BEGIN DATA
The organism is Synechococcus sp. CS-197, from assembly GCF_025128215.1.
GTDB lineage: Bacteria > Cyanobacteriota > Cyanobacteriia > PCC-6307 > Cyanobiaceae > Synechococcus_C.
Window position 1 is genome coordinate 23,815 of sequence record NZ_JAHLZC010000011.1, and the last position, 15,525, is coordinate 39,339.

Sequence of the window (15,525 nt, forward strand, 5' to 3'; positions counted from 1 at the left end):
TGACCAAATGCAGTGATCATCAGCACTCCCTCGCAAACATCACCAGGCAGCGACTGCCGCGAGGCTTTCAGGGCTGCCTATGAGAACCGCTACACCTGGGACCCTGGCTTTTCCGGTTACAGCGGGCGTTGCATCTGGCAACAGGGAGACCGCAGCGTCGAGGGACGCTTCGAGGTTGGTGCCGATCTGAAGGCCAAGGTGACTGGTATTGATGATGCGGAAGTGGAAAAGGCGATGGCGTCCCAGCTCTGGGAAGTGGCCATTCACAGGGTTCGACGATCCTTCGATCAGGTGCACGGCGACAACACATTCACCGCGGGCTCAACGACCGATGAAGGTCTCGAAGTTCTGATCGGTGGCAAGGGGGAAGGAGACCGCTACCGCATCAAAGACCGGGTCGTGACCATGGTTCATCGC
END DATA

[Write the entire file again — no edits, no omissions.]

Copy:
The organism is Synechococcus sp. CS-197, from assembly GCF_025128215.1.
GTDB lineage: Bacteria > Cyanobacteriota > Cyanobacteriia > PCC-6307 > Cyanobiaceae > Synechococcus_C.
Window position 1 is genome coordinate 23,815 of sequence record NZ_JAHLZC010000011.1, and the last position, 15,525, is coordinate 39,339.

Sequence of the window (15,525 nt, forward strand, 5' to 3'; positions counted from 1 at the left end):
TGACCAAATGCAGTGATCATCAGCACTCCCTCGCAAACATCACCAGGCAGCGACTGCCGCGAGGCTTTCAGGGCTGCCTATGAGAACCGCTACACCTGGGACCCTGGCTTTTCCGGTTACAGCGGGCGTTGCATCTGGCAACAGGGAGACCGCAGCGTCGAGGGACGCTTCGAGGTTGGTGCCGATCTGAAGGCCAAGGTGACTGGTATTGATGATGCGGAAGTGGAAAAGGCGATGGCGTCCCAGCTCTGGGAAGTGGCCATTCACAGGGTTCGACGATCCTTCGATCAGGTGCACGGCGACAACACATTCACCGCGGGCTCAACGACCGATGAAGGTCTCGAAGTTCTGATCGGTGGCAAGGGGGAAGGAGACCGCTACCGCATCAAAGACCGGGTCGTGACCATGGTTCATCGC